For many Syrians, their national soccer team’s last-gasp defeat at the hands of Australia on Tuesday was the end of a fairy-tale run.

After six years of brutal civil war, it looked for a short while that Syria might reach next year’s World Cup for the first time in its history. But in the final minutes of overtime, the dream was snatched away.

For some Syrians, however, Australia’s winning goal was a cause for celebration. They had spent every game during this qualifying campaign cheering Syria’s opponents.

“Most people who are affected by this war don’t want the Syrian team to win,” said Abdulkafi al-Hamdo, a 32-year-old teacher living in western Aleppo.

“We cannot call it the Syrian team, it is Assad’s team,” he added, referring to Syrian President Bashar Assad.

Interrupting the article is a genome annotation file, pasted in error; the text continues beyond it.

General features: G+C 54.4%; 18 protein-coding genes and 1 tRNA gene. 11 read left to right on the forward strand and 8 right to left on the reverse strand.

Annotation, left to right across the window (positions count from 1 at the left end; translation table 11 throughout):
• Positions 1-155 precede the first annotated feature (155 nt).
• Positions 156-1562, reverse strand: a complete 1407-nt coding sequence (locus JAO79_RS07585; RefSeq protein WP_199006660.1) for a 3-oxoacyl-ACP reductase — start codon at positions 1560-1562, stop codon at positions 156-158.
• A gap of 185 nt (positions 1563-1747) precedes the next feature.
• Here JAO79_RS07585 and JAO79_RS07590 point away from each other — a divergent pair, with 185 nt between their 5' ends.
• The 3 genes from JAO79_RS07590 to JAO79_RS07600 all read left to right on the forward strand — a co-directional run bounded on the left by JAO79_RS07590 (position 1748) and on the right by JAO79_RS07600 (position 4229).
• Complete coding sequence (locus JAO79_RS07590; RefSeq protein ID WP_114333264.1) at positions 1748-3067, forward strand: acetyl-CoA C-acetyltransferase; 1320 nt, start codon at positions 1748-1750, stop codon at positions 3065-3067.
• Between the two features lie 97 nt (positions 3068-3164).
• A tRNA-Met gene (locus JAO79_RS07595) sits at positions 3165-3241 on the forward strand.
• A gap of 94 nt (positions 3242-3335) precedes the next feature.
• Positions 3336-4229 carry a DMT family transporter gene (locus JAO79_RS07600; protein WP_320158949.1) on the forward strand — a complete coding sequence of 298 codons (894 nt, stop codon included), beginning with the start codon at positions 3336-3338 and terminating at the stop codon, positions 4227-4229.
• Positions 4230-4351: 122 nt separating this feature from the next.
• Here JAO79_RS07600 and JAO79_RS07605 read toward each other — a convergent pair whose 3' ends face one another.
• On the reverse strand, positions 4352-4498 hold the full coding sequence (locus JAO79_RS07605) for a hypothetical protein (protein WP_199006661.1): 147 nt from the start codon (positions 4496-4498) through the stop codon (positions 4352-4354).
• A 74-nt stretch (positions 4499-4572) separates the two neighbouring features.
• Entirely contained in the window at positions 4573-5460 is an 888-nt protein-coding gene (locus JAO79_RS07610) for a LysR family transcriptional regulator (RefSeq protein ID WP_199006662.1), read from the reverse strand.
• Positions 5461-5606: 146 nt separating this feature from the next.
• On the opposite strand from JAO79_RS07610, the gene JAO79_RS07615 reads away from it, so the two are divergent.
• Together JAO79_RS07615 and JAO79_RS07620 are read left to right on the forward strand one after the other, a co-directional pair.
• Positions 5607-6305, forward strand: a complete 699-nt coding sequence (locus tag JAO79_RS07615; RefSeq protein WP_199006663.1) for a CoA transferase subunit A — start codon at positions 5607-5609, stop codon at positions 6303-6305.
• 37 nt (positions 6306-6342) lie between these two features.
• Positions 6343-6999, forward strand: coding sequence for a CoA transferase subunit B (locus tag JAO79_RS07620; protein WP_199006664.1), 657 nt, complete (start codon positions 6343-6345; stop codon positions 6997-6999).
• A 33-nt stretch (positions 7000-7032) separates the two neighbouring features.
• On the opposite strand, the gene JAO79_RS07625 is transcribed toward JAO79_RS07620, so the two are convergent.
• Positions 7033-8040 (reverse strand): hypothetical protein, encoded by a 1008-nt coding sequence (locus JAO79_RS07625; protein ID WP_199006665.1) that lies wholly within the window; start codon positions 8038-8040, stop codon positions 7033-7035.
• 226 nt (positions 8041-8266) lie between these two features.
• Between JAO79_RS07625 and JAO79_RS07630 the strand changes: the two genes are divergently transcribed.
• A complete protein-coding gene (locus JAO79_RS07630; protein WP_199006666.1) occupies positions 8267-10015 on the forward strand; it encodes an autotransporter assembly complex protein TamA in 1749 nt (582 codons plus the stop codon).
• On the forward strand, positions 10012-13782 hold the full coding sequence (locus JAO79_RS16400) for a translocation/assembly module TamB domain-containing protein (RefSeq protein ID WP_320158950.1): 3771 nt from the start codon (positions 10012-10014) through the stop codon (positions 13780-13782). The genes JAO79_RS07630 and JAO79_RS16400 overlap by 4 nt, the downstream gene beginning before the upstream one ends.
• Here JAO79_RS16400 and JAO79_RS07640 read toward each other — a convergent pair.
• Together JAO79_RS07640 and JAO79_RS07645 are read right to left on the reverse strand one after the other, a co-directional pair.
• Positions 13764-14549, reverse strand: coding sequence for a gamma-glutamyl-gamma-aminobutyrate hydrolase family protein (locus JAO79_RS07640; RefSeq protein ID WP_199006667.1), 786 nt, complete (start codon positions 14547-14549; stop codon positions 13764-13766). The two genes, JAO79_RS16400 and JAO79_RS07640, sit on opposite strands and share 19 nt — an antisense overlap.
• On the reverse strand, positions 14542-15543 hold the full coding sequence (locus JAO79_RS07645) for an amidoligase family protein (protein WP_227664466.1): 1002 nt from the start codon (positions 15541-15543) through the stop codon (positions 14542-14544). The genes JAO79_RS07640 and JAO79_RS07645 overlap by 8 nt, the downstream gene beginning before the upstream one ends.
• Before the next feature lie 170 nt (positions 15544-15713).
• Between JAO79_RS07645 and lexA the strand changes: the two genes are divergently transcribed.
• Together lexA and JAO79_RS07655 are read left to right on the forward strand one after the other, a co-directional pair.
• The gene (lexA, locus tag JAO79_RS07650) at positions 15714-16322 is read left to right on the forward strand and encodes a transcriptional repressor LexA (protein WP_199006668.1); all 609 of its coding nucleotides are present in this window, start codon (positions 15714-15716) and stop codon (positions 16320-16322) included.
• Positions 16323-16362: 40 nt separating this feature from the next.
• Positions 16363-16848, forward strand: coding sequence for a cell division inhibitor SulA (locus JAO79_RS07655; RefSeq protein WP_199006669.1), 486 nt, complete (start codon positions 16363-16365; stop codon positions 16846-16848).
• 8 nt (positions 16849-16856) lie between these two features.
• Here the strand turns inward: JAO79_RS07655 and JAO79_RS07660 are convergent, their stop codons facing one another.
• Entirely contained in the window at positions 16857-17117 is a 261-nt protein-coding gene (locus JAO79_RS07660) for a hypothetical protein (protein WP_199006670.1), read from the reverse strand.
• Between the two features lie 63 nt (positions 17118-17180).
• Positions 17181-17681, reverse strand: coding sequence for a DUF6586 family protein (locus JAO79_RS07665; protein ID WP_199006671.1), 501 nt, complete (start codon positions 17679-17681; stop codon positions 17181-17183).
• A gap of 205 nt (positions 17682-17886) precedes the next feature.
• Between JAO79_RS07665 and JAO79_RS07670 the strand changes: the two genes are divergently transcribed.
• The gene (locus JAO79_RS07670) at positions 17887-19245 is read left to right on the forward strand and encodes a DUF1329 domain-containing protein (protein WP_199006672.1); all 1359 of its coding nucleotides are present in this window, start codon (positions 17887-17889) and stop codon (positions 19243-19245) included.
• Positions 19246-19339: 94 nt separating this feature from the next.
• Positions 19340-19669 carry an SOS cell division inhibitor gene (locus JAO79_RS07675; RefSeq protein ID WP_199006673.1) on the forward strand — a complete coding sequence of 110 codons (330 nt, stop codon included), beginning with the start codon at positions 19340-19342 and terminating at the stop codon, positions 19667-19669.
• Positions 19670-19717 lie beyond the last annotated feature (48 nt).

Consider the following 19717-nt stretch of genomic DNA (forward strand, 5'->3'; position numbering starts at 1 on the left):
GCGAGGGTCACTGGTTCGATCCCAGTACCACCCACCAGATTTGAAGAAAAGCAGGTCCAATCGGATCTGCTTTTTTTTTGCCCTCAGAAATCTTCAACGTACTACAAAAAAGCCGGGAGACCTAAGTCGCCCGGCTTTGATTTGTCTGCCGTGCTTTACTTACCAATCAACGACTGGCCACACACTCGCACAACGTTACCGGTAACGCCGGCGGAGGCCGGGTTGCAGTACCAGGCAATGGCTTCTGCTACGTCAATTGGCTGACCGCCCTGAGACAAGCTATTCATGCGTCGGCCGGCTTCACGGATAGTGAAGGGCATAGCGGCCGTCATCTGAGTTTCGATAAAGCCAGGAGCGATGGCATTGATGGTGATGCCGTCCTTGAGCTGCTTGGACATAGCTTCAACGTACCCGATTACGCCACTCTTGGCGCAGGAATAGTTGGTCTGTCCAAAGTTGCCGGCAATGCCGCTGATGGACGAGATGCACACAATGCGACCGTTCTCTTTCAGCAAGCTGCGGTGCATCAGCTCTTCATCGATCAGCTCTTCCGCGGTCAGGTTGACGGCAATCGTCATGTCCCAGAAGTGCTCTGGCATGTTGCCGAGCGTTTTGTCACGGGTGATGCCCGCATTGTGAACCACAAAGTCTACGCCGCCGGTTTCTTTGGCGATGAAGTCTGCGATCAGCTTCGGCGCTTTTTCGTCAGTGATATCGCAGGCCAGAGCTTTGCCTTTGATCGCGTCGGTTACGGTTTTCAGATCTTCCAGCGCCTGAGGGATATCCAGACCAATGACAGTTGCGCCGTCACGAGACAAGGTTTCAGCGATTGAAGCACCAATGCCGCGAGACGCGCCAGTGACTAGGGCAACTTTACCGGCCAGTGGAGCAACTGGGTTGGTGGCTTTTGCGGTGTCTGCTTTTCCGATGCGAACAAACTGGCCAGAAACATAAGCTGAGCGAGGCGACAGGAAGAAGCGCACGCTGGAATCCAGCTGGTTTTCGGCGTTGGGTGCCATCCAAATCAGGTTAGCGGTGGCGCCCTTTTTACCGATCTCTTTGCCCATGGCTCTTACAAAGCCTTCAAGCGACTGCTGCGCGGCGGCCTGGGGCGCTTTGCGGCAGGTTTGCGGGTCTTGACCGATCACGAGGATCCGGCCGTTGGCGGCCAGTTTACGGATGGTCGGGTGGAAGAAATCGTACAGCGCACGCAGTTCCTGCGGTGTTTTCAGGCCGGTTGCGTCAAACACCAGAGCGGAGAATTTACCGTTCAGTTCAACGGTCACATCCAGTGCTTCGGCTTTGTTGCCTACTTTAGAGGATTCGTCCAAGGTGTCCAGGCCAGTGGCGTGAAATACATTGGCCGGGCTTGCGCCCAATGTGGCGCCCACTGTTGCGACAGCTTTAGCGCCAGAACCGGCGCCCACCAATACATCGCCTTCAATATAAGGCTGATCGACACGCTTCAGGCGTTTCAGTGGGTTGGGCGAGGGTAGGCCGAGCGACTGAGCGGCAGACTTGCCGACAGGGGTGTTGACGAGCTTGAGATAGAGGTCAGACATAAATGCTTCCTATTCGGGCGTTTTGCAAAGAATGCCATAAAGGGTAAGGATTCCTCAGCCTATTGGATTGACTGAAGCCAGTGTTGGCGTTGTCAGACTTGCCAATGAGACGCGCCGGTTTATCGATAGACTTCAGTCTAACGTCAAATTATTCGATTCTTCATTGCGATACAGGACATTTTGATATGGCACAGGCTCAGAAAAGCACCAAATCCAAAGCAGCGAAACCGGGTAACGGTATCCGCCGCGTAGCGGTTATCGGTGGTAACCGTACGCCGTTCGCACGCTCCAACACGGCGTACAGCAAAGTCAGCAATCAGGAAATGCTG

More than 400,000 people have been killed and 5 million displaced in Syria’s civil war, which began after the government used the army to put down mass protests against Assad’s rule.

The United Nations says the government has used chemical weapons more than two dozen times during the course of the war. Both rebels and government forces have been accused by rights groups of indiscriminate bombing — the government on a much larger scale. 

Some hoped that the team’s World Cup run might bring the country together. Due to the security situation inside Syria, the team was forced to play their home games in Malaysia. They won a string…